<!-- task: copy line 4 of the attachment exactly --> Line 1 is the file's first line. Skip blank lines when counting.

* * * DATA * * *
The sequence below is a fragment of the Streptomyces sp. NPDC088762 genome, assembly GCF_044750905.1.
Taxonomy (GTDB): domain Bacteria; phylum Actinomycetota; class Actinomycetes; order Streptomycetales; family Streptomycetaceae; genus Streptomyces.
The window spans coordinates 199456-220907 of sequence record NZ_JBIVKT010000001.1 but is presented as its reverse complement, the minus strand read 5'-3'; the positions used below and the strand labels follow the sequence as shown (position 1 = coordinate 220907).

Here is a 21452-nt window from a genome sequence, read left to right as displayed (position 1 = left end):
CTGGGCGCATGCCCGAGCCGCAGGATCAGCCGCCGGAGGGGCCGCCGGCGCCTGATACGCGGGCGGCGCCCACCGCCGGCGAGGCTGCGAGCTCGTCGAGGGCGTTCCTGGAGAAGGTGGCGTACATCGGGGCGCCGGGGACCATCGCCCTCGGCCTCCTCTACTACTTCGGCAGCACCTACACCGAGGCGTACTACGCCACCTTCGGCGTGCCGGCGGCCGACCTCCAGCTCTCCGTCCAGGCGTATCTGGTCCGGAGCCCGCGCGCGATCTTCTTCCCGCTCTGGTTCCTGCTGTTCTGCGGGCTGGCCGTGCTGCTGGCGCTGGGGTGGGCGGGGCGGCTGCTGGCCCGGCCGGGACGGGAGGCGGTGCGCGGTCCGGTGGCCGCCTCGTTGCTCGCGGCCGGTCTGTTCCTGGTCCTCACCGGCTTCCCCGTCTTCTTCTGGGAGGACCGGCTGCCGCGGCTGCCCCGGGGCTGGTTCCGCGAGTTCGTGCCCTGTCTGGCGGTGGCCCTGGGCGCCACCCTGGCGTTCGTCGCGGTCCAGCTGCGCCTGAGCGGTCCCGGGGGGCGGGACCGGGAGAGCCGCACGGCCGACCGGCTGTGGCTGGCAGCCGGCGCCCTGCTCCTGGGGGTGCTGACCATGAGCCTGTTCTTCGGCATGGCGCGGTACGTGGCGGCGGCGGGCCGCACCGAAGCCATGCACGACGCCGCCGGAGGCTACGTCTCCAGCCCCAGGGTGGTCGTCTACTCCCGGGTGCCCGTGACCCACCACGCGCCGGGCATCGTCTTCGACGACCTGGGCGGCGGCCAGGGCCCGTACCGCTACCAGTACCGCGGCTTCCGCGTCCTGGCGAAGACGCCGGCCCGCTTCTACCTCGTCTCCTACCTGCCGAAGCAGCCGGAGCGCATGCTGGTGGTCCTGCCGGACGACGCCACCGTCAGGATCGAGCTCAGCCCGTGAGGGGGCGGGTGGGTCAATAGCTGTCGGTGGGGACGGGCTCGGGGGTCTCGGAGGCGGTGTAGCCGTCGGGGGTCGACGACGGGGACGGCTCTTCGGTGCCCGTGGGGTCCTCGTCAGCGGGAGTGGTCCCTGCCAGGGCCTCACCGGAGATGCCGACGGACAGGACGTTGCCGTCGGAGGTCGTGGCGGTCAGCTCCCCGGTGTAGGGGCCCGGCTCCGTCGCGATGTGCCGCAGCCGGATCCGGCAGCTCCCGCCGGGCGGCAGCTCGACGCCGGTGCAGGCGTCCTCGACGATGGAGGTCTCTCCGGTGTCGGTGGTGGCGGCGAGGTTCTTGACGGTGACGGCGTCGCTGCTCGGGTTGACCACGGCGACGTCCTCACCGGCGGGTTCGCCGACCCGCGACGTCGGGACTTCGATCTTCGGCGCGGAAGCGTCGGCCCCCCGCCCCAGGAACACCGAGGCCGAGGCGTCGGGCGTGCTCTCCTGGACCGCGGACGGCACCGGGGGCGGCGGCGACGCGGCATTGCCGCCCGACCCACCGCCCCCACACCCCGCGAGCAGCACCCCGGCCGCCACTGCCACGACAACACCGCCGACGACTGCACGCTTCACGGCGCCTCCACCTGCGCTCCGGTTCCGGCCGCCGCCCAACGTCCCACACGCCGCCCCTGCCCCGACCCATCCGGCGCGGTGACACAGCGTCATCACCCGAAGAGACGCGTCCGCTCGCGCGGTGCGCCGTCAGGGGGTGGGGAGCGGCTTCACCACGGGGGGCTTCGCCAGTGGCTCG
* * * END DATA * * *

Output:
Here is a 21452-nt window from a genome sequence, read left to right as displayed (position 1 = left end):